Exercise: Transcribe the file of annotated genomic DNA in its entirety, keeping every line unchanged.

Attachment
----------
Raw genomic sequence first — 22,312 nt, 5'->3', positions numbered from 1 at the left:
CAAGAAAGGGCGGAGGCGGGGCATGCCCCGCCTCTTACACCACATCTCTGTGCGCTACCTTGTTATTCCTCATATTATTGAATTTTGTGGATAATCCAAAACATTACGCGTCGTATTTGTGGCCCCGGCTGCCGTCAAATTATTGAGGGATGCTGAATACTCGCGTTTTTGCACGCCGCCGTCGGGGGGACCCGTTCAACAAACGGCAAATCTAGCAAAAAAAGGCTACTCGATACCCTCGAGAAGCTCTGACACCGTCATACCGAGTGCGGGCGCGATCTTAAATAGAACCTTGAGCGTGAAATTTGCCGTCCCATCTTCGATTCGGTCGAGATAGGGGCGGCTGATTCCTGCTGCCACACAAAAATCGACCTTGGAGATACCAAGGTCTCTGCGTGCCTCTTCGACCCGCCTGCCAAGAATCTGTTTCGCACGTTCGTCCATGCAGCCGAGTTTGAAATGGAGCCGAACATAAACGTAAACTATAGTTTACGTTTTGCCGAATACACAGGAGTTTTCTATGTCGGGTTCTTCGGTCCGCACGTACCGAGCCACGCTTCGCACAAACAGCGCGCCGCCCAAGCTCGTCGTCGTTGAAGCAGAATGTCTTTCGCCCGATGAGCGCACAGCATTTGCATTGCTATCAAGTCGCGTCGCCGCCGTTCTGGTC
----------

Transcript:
Raw genomic sequence first — 22,312 nt, 5'->3', positions numbered from 1 at the left:
CAAGAAAGGGCGGAGGCGGGGCATGCCCCGCCTCTTACACCACATCTCTGTGCGCTACCTTGTTATTCCTCATATTATTGAATTTTGTGGATAATCCAAAACATTACGCGTCGTATTTGTGGCCCCGGCTGCCGTCAAATTATTGAGGGATGCTGAATACTCGCGTTTTTGCACGCCGCCGTCGGGGGGACCCGTTCAACAAACGGCAAATCTAGCAAAAAAAGGCTACTCGATACCCTCGAGAAGCTCTGACACCGTCATACCGAGTGCGGGCGCGATCTTAAATAGAACCTTGAGCGTGAAATTTGCCGTCCCATCTTCGATTCGGTCGAGATAGGGGCGGCTGATTCCTGCTGCCACACAAAAATCGACCTTGGAGATACCAAGGTCTCTGCGTGCCTCTTCGACCCGCCTGCCAAGAATCTGTTTCGCACGTTCGTCCATGCAGCCGAGTTTGAAATGGAGCCGAACATAAACGTAAACTATAGTTTACGTTTTGCCGAATACACAGGAGTTTTCTATGTCGGGTTCTTCGGTCCGCACGTACCGAGCCACGCTTCGCACAAACAGCGCGCCGCCCAAGCTCGTCGTCGTTGAAGCAGAATGTCTTTCGCCCGATGAGCGCACAGCATTTGCATTGCTATCAAGTCGCGTCGCCGCCGTTCTGGTC